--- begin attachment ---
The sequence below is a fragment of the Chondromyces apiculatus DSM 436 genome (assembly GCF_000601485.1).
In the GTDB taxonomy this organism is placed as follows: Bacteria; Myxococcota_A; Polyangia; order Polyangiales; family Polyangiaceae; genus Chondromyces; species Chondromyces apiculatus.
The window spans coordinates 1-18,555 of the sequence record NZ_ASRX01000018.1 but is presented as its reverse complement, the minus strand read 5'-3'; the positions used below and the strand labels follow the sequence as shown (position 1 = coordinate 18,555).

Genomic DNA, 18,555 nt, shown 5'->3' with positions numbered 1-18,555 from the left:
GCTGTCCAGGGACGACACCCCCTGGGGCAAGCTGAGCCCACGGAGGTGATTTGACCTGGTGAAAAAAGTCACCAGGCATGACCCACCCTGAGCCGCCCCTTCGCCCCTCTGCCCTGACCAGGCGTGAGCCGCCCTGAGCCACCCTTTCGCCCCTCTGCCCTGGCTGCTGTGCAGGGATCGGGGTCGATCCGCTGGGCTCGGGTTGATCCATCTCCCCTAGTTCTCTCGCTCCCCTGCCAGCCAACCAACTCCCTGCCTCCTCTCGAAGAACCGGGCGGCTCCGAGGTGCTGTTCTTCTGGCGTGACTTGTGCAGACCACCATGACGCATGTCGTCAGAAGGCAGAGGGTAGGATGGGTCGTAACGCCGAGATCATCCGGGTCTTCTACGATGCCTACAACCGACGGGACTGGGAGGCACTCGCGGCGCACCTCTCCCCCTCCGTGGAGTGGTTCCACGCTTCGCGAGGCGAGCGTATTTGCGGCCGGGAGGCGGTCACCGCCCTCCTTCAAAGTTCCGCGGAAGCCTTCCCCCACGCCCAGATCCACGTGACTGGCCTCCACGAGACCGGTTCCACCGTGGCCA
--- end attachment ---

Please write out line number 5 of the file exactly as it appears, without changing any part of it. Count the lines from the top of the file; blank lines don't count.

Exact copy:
GCTGTCCAGGGACGACACCCCCTGGGGCAAGCTGAGCCCACGGAGGTGATTTGACCTGGTGAAAAAAGTCACCAGGCATGACCCACCCTGAGCCGCCCCTTCGCCCCTCTGCCCTGACCAGGCGTGAGCCGCCCTGAGCCACCCTTTCGCCCCTCTGCCCTGGCTGCTGTGCAGGGATCGGGGTCGATCCGCTGGGCTCGGGTTGATCCATCTCCCCTAGTTCTCTCGCTCCCCTGCCAGCCAACCAACTCCCTGCCTCCTCTCGAAGAACCGGGCGGCTCCGAGGTGCTGTTCTTCTGGCGTGACTTGTGCAGACCACCATGACGCATGTCGTCAGAAGGCAGAGGGTAGGATGGGTCGTAACGCCGAGATCATCCGGGTCTTCTACGATGCCTACAACCGACGGGACTGGGAGGCACTCGCGGCGCACCTCTCCCCCTCCGTGGAGTGGTTCCACGCTTCGCGAGGCGAGCGTATTTGCGGCCGGGAGGCGGTCACCGCCCTCCTTCAAAGTTCCGCGGAAGCCTTCCCCCACGCCCAGATCCACGTGACTGGCCTCCACGAGACCGGTTCCACCGTGGCCA